On 24 April 2013, 1133 people died in the Rana Plaza catastrophe in Dhaka, Bangladesh. A further 2500 were injured. They were killed while working for familiar fashion brands in one of the many ‘accidents’ that plague the garment industry.
Fashion Revolution is a global coalition of designers, academics, writers, business leaders and parliamentarians calling for systemic reform of the fashion supply chain. In short we believe that 1133 is too many people to lose from the planet in one factory, on one terrible day without that standing for something. Fashion Revolution sees the Rana Plaza disaster as a metaphorical call to arms, and Fashion Revolution Day, to be held annually on the 24th of April, will keep the most vulnerable in the supply chain in the public eye. We need it to show the world that change is possible. The true cost of the current fashion business model must not be forgotten: complacency and distraction means unless we stamp our resolve here and now, incidents such as Rana Plaza will be dismissed as an unfortunate reality of contemporary life. We must not allow that to happen.
We want to use the power of fashion to inspire a permanent change in the fashion industry and reconnect the broken links in the supply chain. At the moment of purchase, most of us are unaware of the processes and impacts involved in the creation of a garment. We need to reconnect through a positive narrative, to understand that we aren’t just purchasing a garment or accessory, but a whole chain of value and relationships. By asking consumers, designers, brands, and all those who care to ask a simple question “Who Made My Clothes?” we envisage a change in perspective that will lead to a deeper understanding of the social and environmental issues surrounding the garment industry.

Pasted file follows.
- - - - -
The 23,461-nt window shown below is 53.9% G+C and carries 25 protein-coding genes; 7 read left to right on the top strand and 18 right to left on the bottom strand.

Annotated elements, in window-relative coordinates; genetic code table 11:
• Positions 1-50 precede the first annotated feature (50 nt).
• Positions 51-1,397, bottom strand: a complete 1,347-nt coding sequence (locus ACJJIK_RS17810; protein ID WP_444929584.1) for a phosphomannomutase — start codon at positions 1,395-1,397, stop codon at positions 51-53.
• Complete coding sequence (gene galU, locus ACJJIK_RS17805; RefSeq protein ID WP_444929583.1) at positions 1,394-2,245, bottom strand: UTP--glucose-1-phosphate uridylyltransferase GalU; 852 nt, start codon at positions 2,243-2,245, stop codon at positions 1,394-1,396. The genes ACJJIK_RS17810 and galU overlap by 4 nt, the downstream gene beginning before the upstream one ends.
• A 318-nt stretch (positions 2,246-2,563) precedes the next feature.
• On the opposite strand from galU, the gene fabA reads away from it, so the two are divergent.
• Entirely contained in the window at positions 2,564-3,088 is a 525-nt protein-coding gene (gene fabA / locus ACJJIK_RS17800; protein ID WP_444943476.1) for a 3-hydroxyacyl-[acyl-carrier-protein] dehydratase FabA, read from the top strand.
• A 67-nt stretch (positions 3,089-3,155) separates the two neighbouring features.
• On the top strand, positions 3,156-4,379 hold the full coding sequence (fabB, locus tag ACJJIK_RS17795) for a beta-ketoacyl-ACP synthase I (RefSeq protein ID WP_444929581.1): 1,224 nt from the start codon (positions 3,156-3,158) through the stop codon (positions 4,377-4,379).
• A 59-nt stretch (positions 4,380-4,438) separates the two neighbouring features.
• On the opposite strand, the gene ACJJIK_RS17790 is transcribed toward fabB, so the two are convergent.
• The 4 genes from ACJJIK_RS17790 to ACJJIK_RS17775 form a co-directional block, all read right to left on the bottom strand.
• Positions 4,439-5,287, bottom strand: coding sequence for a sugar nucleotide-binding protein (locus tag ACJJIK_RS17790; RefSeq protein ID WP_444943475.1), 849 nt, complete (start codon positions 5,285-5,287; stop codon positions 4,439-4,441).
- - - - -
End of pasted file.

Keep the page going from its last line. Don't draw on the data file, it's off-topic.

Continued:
"It takes a lot to make a garment. Not just the bits we hear about – the designers, the brands, the shops, the catwalk shows and the parties – but also the farmers who grow cotton, the ginners, spinners, weavers, dyers, sewers and other factory workers without whom the industry would not exist. These people, the people who make our clothes are hidden from us, often at their own expense.